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The basics of blocks are the same in Rhino 4 and 5. However, Rhino 5 offers additional features and commands that you will find here.

> Summary: Blocks provide a way of managing repeated objects in a file.

Advantages of using blocks include:

1. You can change any number of copies of an object if they are block instances by making changes to the geometry that defines the block.

2. Objects can be updated from external files.

3. Repeated instances of a single definition do not increase the file size much since there is only one actual definition for the block held in the file. All instances reference the data for the one original definition. Rhino does some bookkeeping and display tricks to display these at the other locations and orientations.

How blocks work:

When you make a block in Rhino from geometry in the current file (Block command), Rhino replaces the geometry you selected with a block instance. It saves the block definition (the geometry you selected to define the block) in the file. You can insert as many instances of this definition as needed with the Insert command. Existing block definitions available for inserting are on a drop down list in the Insert dialog.

If you insert another 3dm file as a block instance, a similar thing happens- the block definition is sucked into the current file and saved with it. What you see on screen is an instance of geometry. The difference of course is that the definition refers back to the external file and can be updated as well as any instances that are placed if the external file is changed. This is done via BlockManager.

(In both cases, there need not be any actual instances placed in the file for the block definition to exist in the file. This is why you sometimes have trouble deleting layers- if a block definition uses the layer you cannot delete it. This can happen when all instances of a block have been deleted. Use Purge to get rid of unused block definitions.) To update all block instances of a particular block in the file, you need to redefine the block definition. You can do this by Exploding a block instance, making changes and redefining the block to the same name. You will see a warning dialog to confirm the change to the definition. Or, you can change by simply redefining the block with another set of objects altogether.

An example to try

Make a box and use the Block command to define a block. Call it Box1. Put the insertion point at one corner of the box. When this is done, the box is no longer a box- it looks like a box but if you select it and look at Properties>Details you will see that it is a block instance.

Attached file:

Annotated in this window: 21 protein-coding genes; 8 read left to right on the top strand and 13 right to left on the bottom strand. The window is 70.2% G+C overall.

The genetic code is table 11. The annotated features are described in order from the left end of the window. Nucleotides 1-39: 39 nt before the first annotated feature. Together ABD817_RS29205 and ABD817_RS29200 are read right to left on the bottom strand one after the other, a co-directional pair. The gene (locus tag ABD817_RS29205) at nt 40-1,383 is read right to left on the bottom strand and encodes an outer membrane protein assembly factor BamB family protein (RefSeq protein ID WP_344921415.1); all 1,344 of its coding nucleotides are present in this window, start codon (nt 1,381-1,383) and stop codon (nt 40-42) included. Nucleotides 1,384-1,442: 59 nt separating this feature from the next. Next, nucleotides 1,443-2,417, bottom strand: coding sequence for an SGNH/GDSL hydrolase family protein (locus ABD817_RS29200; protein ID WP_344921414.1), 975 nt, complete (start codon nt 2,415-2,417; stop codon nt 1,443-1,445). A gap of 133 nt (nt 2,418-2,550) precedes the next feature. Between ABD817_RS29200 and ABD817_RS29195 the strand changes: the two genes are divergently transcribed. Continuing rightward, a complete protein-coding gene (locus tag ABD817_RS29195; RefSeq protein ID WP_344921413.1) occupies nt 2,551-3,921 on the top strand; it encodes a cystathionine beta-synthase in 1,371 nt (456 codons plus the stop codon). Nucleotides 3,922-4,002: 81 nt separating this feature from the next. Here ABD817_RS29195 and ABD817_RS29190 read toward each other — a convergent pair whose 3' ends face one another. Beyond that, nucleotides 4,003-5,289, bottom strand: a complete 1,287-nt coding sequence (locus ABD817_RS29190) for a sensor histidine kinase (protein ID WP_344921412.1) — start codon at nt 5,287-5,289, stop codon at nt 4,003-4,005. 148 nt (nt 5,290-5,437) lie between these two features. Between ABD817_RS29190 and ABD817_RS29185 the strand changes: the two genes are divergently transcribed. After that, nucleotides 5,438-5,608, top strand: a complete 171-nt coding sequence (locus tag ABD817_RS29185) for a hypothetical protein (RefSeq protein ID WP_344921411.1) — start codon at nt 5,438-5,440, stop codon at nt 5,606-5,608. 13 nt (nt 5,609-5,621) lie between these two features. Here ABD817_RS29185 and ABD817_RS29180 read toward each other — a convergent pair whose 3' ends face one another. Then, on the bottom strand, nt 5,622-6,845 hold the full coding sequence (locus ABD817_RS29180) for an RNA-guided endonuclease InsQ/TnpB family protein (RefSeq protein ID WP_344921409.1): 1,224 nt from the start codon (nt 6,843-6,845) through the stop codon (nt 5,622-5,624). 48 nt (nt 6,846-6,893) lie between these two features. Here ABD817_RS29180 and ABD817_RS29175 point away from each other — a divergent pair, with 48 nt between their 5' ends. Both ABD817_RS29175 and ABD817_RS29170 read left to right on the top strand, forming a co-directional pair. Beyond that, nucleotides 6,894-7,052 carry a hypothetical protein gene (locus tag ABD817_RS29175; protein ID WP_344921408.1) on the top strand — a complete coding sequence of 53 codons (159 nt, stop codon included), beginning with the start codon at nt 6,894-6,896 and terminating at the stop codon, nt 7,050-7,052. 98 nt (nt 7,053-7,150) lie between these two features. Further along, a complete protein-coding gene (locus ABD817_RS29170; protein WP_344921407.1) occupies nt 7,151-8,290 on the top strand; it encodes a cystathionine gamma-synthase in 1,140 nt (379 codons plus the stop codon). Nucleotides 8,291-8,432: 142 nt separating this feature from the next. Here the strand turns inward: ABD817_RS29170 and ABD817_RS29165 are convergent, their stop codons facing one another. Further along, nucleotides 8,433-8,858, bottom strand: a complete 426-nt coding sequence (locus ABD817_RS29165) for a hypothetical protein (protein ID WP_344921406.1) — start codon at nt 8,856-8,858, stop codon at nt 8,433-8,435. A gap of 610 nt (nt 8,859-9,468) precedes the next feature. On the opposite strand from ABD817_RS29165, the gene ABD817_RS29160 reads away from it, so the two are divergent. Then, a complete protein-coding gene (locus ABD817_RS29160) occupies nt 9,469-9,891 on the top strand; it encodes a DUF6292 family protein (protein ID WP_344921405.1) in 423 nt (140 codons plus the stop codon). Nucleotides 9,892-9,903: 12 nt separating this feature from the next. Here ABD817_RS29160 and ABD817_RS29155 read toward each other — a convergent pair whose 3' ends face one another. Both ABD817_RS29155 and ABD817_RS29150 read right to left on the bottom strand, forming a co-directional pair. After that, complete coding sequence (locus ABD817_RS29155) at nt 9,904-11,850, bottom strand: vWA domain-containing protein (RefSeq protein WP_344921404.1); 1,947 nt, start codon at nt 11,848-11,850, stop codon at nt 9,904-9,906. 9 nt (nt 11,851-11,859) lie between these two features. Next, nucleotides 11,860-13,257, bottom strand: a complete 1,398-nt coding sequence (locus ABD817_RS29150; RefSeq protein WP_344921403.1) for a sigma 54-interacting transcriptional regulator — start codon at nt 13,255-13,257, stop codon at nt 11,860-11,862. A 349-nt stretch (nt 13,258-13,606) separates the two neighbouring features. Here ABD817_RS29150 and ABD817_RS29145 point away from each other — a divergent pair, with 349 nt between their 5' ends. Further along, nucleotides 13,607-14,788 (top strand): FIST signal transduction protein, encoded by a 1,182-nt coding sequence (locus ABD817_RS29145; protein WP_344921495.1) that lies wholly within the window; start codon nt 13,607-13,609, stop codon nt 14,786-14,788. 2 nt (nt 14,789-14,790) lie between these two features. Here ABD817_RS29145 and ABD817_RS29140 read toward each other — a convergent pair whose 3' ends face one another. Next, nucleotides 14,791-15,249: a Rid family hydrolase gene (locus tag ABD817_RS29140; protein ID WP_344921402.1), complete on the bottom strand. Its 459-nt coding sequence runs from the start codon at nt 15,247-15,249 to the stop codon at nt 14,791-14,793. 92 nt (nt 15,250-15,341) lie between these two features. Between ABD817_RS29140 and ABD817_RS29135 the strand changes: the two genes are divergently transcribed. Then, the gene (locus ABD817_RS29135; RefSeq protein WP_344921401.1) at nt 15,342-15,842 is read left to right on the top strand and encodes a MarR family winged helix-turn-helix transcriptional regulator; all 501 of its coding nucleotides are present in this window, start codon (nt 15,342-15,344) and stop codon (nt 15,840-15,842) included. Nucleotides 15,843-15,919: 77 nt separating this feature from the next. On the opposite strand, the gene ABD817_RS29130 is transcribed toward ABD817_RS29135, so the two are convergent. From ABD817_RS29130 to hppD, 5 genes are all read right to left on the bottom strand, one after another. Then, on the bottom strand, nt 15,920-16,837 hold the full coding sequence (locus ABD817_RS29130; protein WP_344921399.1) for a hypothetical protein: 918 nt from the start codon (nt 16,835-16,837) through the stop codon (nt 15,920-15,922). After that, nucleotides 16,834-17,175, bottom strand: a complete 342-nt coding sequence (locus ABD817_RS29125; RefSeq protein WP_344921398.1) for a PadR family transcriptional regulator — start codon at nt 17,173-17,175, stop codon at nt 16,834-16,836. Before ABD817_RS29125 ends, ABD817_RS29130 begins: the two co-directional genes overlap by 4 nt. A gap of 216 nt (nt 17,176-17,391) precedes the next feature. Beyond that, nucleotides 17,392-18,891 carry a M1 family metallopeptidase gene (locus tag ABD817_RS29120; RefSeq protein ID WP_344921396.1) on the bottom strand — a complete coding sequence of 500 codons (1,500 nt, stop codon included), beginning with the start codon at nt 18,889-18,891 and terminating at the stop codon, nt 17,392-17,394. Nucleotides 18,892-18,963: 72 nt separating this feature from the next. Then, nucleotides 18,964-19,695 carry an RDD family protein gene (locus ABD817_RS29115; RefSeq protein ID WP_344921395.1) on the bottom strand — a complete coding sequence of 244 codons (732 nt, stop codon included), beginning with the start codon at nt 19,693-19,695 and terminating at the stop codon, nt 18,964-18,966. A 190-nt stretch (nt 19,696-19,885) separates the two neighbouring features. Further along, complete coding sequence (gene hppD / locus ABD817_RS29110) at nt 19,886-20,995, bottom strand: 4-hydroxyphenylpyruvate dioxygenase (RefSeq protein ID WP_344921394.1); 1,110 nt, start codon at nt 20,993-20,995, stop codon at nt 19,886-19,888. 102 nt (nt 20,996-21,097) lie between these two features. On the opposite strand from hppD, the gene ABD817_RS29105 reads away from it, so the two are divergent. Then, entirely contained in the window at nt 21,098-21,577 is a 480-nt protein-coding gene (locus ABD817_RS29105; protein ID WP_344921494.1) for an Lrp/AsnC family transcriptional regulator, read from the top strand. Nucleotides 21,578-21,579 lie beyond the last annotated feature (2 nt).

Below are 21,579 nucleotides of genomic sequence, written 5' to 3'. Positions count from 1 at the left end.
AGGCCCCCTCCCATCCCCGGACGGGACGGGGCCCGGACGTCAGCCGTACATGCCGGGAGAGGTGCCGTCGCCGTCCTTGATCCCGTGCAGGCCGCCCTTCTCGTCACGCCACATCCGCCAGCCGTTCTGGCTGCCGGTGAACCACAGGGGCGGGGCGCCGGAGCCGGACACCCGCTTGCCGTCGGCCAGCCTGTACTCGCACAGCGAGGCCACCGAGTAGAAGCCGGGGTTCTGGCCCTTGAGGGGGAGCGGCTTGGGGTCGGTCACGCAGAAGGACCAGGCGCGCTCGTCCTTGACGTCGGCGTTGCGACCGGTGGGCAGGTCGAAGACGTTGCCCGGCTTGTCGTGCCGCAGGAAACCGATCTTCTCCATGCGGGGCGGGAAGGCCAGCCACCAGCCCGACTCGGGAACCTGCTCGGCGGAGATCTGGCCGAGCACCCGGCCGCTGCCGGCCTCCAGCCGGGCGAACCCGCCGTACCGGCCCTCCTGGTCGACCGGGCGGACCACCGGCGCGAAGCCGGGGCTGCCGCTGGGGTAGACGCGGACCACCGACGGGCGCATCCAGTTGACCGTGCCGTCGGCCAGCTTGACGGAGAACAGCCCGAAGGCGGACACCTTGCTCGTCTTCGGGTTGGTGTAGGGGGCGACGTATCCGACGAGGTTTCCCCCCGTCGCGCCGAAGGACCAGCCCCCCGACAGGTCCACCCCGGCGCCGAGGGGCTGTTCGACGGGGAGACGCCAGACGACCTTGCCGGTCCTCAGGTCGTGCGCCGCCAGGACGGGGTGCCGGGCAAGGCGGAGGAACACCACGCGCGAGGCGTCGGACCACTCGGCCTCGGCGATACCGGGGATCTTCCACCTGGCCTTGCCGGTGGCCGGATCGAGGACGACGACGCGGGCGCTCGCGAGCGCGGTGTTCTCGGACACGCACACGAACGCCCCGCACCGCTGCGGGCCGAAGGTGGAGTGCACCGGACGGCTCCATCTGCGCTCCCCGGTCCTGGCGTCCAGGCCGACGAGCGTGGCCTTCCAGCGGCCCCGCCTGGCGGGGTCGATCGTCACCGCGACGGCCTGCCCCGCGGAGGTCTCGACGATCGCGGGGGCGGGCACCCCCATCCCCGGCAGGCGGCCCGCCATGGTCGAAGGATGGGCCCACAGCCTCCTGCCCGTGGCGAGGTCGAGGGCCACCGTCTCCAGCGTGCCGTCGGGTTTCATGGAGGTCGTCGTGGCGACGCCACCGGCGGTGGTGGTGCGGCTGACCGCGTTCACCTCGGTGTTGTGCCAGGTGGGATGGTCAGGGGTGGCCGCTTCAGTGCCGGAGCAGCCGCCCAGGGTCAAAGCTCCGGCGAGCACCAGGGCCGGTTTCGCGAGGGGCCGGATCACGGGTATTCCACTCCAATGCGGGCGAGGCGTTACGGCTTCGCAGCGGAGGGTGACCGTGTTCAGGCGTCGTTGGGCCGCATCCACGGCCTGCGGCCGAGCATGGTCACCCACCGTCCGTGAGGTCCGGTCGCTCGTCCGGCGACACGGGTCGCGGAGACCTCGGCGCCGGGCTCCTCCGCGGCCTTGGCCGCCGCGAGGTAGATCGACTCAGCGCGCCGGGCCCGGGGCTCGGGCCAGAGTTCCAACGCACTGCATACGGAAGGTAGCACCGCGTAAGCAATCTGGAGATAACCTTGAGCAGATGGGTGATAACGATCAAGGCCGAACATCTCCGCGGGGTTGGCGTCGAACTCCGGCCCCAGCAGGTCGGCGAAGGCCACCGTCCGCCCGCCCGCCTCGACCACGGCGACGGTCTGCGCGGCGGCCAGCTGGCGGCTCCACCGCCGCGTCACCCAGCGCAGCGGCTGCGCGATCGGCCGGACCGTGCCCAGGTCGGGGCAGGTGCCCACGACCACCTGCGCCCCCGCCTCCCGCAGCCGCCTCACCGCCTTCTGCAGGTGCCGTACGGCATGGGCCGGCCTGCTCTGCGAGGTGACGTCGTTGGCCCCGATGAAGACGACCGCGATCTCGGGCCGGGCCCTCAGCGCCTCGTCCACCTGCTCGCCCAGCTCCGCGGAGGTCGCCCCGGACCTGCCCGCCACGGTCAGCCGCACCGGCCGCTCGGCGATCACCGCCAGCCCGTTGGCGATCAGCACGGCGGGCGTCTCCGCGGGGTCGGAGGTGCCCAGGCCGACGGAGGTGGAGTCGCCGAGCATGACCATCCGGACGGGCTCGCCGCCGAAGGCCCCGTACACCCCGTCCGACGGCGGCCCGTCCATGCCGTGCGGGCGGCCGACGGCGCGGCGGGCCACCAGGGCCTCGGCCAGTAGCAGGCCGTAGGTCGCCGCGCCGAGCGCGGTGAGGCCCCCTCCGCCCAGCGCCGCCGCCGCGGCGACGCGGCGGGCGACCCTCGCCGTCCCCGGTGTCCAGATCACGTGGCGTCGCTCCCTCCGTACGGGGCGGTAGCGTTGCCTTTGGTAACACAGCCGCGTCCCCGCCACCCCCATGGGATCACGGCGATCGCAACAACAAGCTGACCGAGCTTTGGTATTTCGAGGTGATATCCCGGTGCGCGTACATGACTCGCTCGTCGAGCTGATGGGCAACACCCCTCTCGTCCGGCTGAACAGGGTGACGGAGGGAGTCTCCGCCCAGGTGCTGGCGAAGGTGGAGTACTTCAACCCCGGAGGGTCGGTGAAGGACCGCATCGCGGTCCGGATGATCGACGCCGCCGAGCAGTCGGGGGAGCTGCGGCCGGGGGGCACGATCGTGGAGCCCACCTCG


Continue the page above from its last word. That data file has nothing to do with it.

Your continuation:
Explode the Block. Check Properties again. The box is a box again and has nothing to do with the block called Box1. Delete the box. Now, use Insert. In the drop down list of the Insert dialog locate Box 1. This is the block definition that you created when you made the block. Insert it as a block instance and then copy the instance several times.

Redefine the Block in Rhino 4: Select one of the instances of Box1, Explode it to return in to being a normal box. Fillet the edges of the box. Now start the Block command- select the filleted box and choose an insertion point. Select Box1 as the name for the new block. All of the instances of Box1 are now filleted boxes. They may move if you picked an insertion point on the new definition that is different from the original.

Redefine the block in Rhino 5: Here you will use BlockEdit. Edit the block by double clicking on it. A BlockEdit dialog will appear. You can add and delete objects and reset the insertion point. Also you can directly edit the geometry in the block. Closing the BlockEdit will save the changes and update all instances of the block in the model. Picking the “x” or ESC will cancel the redefine.
Make a sphere. Start Block and choose an insertion point. Call the block Box1. The filleted boxes are now all spheres.

External block references

Block definitions that are from external files can be updated by editing and saving the external file then updating the definition in BlockManager. The definition looks at the absolute path, by the way, so you cannot move external files used in block definitions and have the update work, but the current definition does not care if the original source file moved- the current definition is in the current file.

Example to try

Make a box, save the file. Open a new file, and call Insert. Use the File button in the dialog to navigate to the box file. Insert it as a block instance.

Make several copies of the block - scale, rotate, move these to taste.

In another instance of Rhino, open the box file and fillet the edges. Make a sphere. Save the file.

Now, go back to the file with the inserted blocks and call the command BlockManager. You will see a reference to the inserted box file. Select it in the list and click Update.

The instances in the file should now all be filleted boxes with a sphere.

A note about layers: in all cases, the layers that the objects in the block definition are on are maintained in the instances- turning off any layer that some part of a block instance uses will turn off that part of the block in the Rhino window for all instances of that block. Turning off the layer on which the instance was inserted will turn off the entire block regardless of the state of the other layers used by the block.

Advanced Techniques

SuperExplodeBlock Script
(Now a part of Rhino Labs Tools for V4 and integrated into V5 as a command)

Count Blocks Script

ja/rhino/usingblocks.txt · Last modified: 2020/08/14 (external edit)